From Thanksgiving 1861-Today: “The Vacant Chair”

Recently, to honor our Veterans, we shared the commercial entitled “The Empty Chair.”
I mentioned that there was a famous song from the Civil War which had the same name, and I would try to find the words for you. The classic Civil War poem and song was actually called “The Vacant Chair.” Here’s some information about the poem, and the song, which would eventually follow.

“The Vacant Chair” is a sentimental favorite from the Civil War, and it became not just popular, but immensely popular in both the North and the South, although there were different lyrics used by Union and Confederate troops. The message continues to be universal, focusing on the terrible losses of war at the most private and intimate level-the family gathered around the dinner table. In this particular case, the family was gathered around the Thanksgiving table, in November, 1861 … included at the table was a “vacant chair.”

“The Vacant Chair” was written to commemorate the death of John William Grout (1843–1861), a Union soldier from Worcester, Massachusetts, and an 1859 graduate of Phillips Academy in Andover. Mr. Grout, known as “Willie,” was a very popular local son, who served with the Union’s 15th Massachusetts as a Second Lieutenant, and was killed at age eighteen at the Battle of Ball’s Bluff, in October, 1861. Lt. Grout’s body was recovered from the Potomac River on November 5, 1861, after being washed 35 miles back to Washington, D.C. His remains were identified by the name written on his clothing. “The Battle of Ball’s Bluff” was a devastating battle for the families of the Worcester area. There were almost 500 killed, wounded or captured from the 15th Massachusetts regiment.

“The Vacant Chair” was written by Henry S. Washburn. Mr. Washburn was born in Providence, Rhode Island, on June 10, 1813, He spent his boyhood at Kingston, Massachusetts, and was educated at Worcester and Brown University. Later, he was a manufacturer at Worcester and Boston. Beginning in 1875, he was the President of the Union Mutual Life Insurance Co.,
and was very active in public affairs, where he held many prominent posts. He also wrote many hymns and songs, perhaps the most known hymn being “Let Every Heart Rejoice and Sing,” which was considered a “National Hymn.”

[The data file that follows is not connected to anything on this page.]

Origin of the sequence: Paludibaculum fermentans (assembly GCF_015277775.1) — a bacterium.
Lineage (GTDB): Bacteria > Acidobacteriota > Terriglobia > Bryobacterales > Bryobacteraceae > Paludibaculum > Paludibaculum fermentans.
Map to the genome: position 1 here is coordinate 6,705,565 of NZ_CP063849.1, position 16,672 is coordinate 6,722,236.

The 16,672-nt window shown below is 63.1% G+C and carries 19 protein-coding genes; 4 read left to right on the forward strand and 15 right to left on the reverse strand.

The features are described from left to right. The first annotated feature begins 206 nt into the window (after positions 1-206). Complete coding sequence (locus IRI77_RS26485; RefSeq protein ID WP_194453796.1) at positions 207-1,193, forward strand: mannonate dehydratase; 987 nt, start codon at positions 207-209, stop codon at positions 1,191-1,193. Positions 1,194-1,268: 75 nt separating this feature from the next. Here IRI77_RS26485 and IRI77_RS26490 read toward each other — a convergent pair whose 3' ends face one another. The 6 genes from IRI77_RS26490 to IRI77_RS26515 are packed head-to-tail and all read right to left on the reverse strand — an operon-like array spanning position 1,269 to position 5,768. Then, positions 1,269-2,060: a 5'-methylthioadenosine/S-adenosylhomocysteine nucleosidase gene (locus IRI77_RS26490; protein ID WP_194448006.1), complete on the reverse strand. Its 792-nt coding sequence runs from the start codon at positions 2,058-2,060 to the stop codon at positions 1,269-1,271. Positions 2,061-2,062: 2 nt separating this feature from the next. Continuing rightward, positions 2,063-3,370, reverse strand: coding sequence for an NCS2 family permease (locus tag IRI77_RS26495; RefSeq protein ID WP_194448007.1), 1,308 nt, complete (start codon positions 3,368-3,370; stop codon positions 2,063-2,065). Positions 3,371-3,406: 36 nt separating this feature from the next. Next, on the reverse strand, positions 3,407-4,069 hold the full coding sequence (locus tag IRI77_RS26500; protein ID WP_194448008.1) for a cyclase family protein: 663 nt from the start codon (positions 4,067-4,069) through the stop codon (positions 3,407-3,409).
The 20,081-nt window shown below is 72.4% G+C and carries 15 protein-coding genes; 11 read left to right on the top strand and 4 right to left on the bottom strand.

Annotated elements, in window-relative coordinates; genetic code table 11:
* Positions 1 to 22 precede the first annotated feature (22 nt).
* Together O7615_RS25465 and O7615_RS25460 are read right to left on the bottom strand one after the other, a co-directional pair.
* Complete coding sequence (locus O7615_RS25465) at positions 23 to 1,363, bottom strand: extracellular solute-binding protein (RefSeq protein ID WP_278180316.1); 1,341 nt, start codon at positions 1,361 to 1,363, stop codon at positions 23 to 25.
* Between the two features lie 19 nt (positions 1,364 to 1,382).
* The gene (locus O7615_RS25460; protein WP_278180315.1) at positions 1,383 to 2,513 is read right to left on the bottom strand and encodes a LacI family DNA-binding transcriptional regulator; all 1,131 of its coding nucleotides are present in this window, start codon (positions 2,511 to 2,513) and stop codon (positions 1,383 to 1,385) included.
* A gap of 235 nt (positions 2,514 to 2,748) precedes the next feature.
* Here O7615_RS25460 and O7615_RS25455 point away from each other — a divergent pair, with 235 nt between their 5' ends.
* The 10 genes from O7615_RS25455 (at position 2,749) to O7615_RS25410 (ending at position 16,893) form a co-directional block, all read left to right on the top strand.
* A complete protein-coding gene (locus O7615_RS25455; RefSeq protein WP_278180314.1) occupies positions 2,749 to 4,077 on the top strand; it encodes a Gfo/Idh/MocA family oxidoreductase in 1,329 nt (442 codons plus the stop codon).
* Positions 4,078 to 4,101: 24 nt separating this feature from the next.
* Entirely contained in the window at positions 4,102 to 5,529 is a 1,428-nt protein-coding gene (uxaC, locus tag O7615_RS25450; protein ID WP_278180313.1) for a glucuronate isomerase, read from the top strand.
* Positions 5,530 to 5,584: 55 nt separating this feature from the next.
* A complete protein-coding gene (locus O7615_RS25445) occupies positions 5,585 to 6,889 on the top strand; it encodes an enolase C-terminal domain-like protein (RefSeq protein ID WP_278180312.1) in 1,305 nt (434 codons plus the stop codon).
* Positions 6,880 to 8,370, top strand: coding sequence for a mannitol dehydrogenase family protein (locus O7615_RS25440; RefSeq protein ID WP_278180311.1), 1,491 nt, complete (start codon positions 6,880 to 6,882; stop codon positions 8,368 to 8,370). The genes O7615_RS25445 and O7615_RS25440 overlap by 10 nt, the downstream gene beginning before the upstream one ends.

The melody for the poem “The Vacant Chair” was written in 1862 by George F. Root (1820-1895), who was a famous composer, and also known for other Civil War songs such as “The Battle Cry of Freedom,” “Just Before the Battle Mother,” and Tramp! Tramp! Tramp!”

Here now are the words to “The Vacant Chair.” Please keep in mind that many of the words were changed over the years, but this is as close to the original as I could find. The poem first appeared in the Worcester Spy around Thanksgiving 1861:

The Vacant Chair
We shall meet but we shall miss him.
There will be one vacant chair.
We shall linger to caress him,
While we breathe our ev’ning prayer.
When a year ago we gathered,
Joy was in his mild blue eye.
But a golden cord is severed.
And our hopes in ruin lie.

We shall meet, but we shall miss him.
There will be one vacant chair.
We shall linger to caress him,
While we breathe our ev’ning prayer.

At our fireside, sad and lonely,
Often will the bosom swell,
At remembrance of the story,
How our noble Willie fell.
How he strove to bear our banner,
Thro’ the thickest of the fight,
And uphold our country’s honor
In the strength of manhood’s might.

True they tell us wreaths of glory,
Evermore will deck his brow,
But this soothes the anguish only,
Sweeping o’er our heartstrings now.
Sleep today o’ early fallen,
In thy green and narrow bed.
Dirges from the pine and cypress
Mingle with the tears we shed.
Henry S. Washburn

I found this from the Massachusetts Historical Society:
Mass Historical Society-Words to The Vacant ChairI wanted to include a video of the song being performed, as well.
There were many I found, some dating back to the early 1900’s.
However, I’ve shared this one, from more recent time, featuring Kathy Mattea.
Please enjoy … and think about … “The Vacant Chair”

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